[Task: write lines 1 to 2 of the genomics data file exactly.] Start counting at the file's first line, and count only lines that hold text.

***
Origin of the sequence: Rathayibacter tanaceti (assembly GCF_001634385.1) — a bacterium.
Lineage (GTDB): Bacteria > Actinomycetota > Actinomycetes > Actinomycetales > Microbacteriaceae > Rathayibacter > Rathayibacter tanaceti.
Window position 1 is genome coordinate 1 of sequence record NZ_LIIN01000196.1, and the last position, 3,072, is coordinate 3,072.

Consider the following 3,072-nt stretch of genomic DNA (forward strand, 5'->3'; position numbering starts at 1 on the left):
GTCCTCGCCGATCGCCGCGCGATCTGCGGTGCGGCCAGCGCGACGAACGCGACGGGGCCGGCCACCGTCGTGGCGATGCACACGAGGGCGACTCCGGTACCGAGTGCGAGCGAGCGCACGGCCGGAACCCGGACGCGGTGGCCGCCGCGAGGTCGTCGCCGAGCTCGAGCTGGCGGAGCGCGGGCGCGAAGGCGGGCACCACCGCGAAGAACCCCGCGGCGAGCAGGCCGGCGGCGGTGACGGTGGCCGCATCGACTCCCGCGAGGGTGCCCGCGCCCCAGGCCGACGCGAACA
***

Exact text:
Origin of the sequence: Rathayibacter tanaceti (assembly GCF_001634385.1) — a bacterium.
Lineage (GTDB): Bacteria > Actinomycetota > Actinomycetes > Actinomycetales > Microbacteriaceae > Rathayibacter > Rathayibacter tanaceti.